So we are supposed to believe that suddenly the entire world is shunning a refreshing Pepsi or Coke because they have a lot of calories, but can’t wait to get their hands on a Subway sandwich filled with Fritos, or an indulgent new nachos you can gobble up on the go from Taco Bell?
Which is it, because, at least in my mind, the two trends seem to be telling me two things at once—and this is driving me slowly crazy!
Are we really seeing consumers the world over suddenly turn against carbonated soft drinks, or is there something else going on here?
Activist investor Nelson Peltz believes it’s the latter. He would like to see PepsiCo split into two parts: one for its food business, the other for its beverages. And he wants this not because he thinks the beverage part of the business would then slither away into a corner and die like some zombie from “The Walking Dead,” but because he believes it would then be able to thrive under a more “focused leadership.”
I’m inclined to agree with him. And this is despite the synergies “The Power of One” — where PepsiCo’s food and beverages have been used together in some powerful promotions—have brought to PepsiCo. The reason is that in this day and age—“The Age of Creative Disruption”—it’s not hard to see why more intense focus can only benefit a beverage business.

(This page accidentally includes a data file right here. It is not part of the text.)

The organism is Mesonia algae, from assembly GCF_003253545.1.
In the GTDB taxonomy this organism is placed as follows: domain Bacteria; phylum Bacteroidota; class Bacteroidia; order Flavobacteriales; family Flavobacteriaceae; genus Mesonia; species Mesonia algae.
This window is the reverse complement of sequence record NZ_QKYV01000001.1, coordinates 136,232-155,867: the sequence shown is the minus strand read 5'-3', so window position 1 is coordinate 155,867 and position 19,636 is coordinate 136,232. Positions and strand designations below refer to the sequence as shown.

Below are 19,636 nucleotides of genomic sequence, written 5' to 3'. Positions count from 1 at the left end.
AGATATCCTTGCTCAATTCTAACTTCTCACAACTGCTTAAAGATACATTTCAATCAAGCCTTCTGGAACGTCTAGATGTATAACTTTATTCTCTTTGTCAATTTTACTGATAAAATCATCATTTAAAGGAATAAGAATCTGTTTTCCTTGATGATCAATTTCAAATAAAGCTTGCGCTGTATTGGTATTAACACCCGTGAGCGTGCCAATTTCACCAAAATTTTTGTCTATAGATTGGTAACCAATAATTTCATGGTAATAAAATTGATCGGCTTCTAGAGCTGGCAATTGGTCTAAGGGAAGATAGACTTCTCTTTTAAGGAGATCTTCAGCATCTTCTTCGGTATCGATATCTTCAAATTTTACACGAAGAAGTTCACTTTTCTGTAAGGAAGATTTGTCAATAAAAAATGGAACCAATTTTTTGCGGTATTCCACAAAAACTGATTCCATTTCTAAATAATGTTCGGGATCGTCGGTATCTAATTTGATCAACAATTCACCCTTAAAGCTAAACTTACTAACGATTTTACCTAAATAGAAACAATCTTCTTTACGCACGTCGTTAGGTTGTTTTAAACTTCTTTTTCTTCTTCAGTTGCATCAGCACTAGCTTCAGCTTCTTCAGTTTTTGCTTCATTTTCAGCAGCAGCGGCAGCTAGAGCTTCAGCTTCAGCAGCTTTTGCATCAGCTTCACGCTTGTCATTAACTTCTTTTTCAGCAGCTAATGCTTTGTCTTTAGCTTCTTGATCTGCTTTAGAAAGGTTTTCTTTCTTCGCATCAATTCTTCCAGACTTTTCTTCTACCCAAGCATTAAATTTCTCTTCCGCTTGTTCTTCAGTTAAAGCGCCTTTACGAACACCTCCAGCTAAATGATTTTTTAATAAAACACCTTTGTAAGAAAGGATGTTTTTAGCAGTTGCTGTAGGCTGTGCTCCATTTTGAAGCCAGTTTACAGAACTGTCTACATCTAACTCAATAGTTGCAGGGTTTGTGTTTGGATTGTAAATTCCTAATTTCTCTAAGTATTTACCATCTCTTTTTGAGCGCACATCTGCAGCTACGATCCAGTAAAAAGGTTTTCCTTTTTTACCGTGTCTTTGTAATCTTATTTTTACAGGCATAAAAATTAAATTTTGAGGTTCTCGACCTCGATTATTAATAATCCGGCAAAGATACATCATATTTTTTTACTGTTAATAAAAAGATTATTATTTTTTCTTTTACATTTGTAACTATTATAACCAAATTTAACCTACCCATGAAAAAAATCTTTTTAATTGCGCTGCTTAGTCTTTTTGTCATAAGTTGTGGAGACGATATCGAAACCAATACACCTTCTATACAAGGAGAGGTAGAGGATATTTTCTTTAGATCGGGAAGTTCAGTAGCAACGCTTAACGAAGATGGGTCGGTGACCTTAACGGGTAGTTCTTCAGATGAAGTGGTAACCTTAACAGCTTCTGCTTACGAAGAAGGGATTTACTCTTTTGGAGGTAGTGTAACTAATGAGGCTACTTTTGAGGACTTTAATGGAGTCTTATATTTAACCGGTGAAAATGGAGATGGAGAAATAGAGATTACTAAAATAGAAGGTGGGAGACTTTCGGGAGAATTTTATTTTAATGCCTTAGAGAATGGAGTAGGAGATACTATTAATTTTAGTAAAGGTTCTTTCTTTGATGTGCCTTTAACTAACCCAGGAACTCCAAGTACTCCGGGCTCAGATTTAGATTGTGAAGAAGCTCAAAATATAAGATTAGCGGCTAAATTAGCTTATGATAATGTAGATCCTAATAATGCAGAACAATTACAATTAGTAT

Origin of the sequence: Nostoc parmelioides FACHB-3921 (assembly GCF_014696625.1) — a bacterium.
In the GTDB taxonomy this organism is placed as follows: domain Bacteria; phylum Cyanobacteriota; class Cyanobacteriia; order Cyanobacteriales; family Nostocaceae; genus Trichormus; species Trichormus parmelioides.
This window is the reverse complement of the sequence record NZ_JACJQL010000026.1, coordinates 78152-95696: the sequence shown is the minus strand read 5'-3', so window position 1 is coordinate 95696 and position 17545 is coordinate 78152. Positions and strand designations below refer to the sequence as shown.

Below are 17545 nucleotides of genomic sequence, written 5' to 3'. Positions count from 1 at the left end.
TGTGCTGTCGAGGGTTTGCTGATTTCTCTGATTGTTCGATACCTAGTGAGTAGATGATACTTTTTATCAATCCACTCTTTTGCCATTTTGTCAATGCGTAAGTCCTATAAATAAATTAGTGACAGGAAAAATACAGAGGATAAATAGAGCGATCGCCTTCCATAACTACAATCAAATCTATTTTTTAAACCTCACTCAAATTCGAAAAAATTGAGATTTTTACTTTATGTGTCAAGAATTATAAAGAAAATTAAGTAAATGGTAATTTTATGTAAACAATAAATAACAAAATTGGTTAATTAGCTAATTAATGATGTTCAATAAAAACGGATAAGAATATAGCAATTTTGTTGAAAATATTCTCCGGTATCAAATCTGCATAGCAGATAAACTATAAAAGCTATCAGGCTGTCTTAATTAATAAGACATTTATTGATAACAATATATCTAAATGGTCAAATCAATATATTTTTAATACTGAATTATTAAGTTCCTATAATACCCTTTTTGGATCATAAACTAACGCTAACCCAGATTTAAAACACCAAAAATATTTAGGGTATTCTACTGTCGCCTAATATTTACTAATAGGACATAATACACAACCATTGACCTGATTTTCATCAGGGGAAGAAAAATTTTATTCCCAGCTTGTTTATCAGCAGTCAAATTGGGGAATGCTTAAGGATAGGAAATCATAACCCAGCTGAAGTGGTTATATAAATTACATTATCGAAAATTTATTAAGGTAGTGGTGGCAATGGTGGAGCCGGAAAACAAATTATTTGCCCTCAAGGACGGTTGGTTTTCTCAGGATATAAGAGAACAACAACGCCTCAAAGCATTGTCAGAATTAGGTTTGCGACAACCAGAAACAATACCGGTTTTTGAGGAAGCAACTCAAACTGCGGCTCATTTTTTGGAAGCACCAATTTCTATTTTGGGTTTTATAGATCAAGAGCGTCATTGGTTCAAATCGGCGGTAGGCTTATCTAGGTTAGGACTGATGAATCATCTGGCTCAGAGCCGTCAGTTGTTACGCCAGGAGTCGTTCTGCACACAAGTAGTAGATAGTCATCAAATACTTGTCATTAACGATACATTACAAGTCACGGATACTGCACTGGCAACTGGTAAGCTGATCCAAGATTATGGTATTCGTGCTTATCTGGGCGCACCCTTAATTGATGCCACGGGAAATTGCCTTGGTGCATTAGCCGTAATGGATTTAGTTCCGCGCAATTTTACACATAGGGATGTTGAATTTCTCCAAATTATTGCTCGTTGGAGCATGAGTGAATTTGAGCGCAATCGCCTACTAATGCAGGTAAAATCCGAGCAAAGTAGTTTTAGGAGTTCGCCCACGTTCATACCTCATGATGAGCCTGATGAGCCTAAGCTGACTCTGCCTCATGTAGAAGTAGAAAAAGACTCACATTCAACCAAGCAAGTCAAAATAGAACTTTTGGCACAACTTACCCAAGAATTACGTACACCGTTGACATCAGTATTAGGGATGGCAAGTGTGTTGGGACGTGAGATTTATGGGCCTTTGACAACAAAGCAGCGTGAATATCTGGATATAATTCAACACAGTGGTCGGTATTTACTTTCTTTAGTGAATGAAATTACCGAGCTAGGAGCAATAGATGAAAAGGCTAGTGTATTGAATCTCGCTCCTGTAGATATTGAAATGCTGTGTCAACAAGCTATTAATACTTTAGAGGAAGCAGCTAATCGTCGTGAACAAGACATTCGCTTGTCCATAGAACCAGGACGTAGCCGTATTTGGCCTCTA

I’m writing this, after all, in the days following the announcement that Comcast plans to buy out Time Warner. And the news just broke that Netlfix is paying Comcast to ensure its pipeline into homes remains free of disruption by the increasingly powerful Comcast. And NBC just noticed how a vast number of its audience turned to their iPads, mobile phone and computers, instead of their TV’s, to watch the Olympics live. And I can go on and on...
Talk about creative disruption!
Our industry’s “creative disruption” can be seen in the interest in the handcrafted and the local over the distant and impersonal. It’s in the craft beer renaissance, where small brewers are giving entrenched global brands a run for their money. Case in point: I recently dined out at a newly opened gastropub in my Queens, N.Y. neighborhood and was able to savor the pub’s new house beer, brewed by the nearby, and newly opened, Queens Brewery. You can’t get much more local than that.
And that’s just beer. We haven’t even touched on the increasing number of new functional beverages—everything from beautifying drinks, to drinks that help you think better, sleep better, or stay alert longer. Or how about the premiumization of just about everything? Think Starbucks’ experimentation with handcrafted sodas.
So it may be that the pickle CSD finds itself in today isn’t so much about consumers running away from high-calorie sodas (as the mainstream media loves to so dramatically describe it) as it is about them just enjoying all the new choices they have.
Beverage companies that can focus 100 percent on navigating their way through all the new opportunities created by this creative disruption probably have a big advantage going forward.